Organizing and Filipino American Identity
October marked Filipino American History Month and this year’s theme was “Celebrating Our History and Legacy.” As a Filipino American, I have thought about how best I can honor our incredibly rich legacy in both my personal and professional life. To me, civic engagement is core to keeping Filipino history and culture alive. Filipinos have a long legacy of fighting for positive change for future generations, knowing too well the repercussions of non-transparent elections, exclusionary policies, and autocratic governance.
In 1986, the non-violent People Power Revolution successfully fought back against the oppressive regime of Ferdinand Marcos. Filipinos won in the fight against martial law and undemocratic rule through civil disobedience, boycotts, and the power of organizing. The activists overthrew a corrupt government and helped bring democracy to the Philippines with the election of Corazon Aquino.
Filipinos have also brought their organizing skills to the United States. In the mid-1960s, Filipino American farm workers led by Larry Dulay Itliong and the Agricultural Workers Organizing Committee began a strike against grape growers in California who were exploiting workers. Soon thereafter, they were joined by the National Farmworkers Association, a group of predominantly Mexican farmworkers. Together, and with the additional support of Cesar Chavez, these two unions organized consumer boycotts and other actions and eventually won a collective bargaining agreement. People power, as the later-termed 1986 revolution would be coined, was harnessed and successfully used by Filipinos within the United States. During my time working in the American Labor Movement, I often read the stories of these workers for inspiration.
All too often, Filipinos in the United States are labeled as “helpers” or “caregivers,”and while there is truth to this, we are also leaders. I’m inspired, for example, by the work of Loida Nicolas Lewis, an immigrant rights attorney and philanthropist, and Jose Antonio Vargas, a journalist and immigrant rights leader, who gave voice to the millions of undocumented immigrants in the US. Their work helped inspire me in my own career as an immigrant rights organizer and continues to motivate me in my daily civic engagement work today. I’m also encouraged by the work of Dr. Kevin Nadal, a psychologist, researcher, and activist who is bringing attention to the harm of microaggressions and discrimination experienced by non-White LGBTQIA+ communities. Representation matters and his leadership in this space is indispensable for queer Filipinos. Equally important is the presence of Gina Ortiz Jones, the current United States Under Secretary of the Air Force, who serves as a role model for young Pinoy girls who want to serve in government. Other Pinoy women, like Deja Foxx, are taking their civic engagement outside of government, and organizing Generation Z to vote and fight for reproductive justice. To bring joy to our world and fight for representation, there are Filipinos like Jo Koy, who has made me laugh for decades, and Bretman Rock, a Generation Z influencer who makes so many young queer Filipinos feel seen and who sheds light on the lives of Filipino-American families. And finally, no list of Pinoy leaders would be complete without a tribute to Dawn Mabalon, who passed away in 2018, but spent her life chronicling the history of Filipino Americans. Her work helped bring awareness to the contributions of Filipino Americans, highlighting a culture that exudes civic engagement at its core.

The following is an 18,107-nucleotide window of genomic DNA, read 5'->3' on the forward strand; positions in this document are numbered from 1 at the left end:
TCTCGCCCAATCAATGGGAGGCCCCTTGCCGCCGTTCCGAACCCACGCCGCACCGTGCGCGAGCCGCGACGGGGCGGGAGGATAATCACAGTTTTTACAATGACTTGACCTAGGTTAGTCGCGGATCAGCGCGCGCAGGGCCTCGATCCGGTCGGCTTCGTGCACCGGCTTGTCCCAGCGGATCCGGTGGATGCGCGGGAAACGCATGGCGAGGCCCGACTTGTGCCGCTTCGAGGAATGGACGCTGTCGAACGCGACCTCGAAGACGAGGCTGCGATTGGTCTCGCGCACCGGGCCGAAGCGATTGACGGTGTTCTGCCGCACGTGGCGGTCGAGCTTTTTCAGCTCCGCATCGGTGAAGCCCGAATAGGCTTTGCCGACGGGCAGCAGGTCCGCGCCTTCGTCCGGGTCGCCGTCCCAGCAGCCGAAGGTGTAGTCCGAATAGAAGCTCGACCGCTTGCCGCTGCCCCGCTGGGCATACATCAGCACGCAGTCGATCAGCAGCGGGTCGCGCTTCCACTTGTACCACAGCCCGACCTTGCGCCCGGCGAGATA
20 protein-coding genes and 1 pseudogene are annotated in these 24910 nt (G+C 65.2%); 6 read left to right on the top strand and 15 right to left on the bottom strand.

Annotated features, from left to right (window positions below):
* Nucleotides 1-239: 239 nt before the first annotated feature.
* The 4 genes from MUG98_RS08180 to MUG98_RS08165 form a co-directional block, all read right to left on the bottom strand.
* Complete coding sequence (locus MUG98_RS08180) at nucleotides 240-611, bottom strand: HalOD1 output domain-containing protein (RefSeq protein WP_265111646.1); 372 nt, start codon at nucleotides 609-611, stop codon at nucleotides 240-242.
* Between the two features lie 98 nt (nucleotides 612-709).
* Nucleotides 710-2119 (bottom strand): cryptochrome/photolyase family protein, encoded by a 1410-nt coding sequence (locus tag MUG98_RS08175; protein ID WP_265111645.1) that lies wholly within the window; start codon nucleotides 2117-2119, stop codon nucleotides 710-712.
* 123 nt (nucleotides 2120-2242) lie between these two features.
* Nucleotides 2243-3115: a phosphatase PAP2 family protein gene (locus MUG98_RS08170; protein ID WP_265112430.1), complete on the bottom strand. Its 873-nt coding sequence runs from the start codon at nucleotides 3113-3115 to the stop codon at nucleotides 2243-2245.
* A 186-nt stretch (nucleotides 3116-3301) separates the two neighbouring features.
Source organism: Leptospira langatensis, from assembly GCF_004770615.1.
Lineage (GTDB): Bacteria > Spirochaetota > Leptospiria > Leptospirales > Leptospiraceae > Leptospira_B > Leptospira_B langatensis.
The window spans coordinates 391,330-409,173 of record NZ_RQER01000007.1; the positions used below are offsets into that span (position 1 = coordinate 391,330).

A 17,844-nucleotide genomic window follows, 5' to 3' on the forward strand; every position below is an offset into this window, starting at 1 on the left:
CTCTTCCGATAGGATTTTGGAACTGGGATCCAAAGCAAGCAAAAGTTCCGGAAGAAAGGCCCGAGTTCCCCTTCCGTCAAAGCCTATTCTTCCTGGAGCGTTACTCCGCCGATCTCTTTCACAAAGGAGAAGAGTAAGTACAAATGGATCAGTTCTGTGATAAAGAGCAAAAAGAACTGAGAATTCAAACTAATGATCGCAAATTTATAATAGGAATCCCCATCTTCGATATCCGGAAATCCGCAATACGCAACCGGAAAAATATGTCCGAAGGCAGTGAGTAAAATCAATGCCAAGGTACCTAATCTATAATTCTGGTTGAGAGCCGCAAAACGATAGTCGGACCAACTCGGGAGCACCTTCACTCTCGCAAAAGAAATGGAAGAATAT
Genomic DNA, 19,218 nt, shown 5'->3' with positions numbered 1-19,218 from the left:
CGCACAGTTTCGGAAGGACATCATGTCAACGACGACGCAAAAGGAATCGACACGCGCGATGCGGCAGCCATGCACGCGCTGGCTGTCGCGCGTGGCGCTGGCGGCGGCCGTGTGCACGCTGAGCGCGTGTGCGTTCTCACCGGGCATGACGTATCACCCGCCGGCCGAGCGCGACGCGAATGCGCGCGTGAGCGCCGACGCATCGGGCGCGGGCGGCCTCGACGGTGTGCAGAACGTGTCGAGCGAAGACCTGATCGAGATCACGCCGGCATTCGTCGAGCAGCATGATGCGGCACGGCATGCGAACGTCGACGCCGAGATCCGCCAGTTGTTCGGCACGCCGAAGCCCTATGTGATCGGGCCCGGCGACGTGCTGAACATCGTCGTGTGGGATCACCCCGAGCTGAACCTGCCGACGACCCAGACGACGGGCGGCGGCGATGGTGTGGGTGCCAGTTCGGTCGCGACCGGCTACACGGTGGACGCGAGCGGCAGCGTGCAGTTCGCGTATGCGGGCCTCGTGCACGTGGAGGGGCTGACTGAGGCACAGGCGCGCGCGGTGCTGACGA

The contributions of Loida, Jose, Kevin, Gina, Deja, Jo, Bretman, Dawn, and so many others, continue to pave the way for the next generation of Pinoy leaders and civic engagement organizers, and drives me forward.
At Public Wise, I am lucky to work alongside two other Filipino Americans, Maria Javier, our Chief Information Officer, and Mark Cruz, our Data Steward. Together, Maria and Mark built the Insurrection Index, a database that tracks more than 1,300 insurrectionists and works to keep these individuals out of public office. As Filipinos, Maria, Mark, and I know that previous generations fought for better futures for us, and now, we are taking their dreams further. History helps inform our work, and we are working tirelessly to keep far right extremists out of elected office because we know what is at stake. We are educating others, sounding the alarms, and motivating voters across the country.
As I look back on the last month, I am reminded that civic engagement and organizing are part of Filipino culture. It is in our blood, and it’s what we do every day at Public Wise. Next month, we have the opportunity to reject authoritarianism and reaffirm our democratic principles as a nation. My family moved to the United States in the pursuit of freedom and more opportunities, and as a Filipino American, I have committed my life to ensuring their sacrifices weren’t in vain.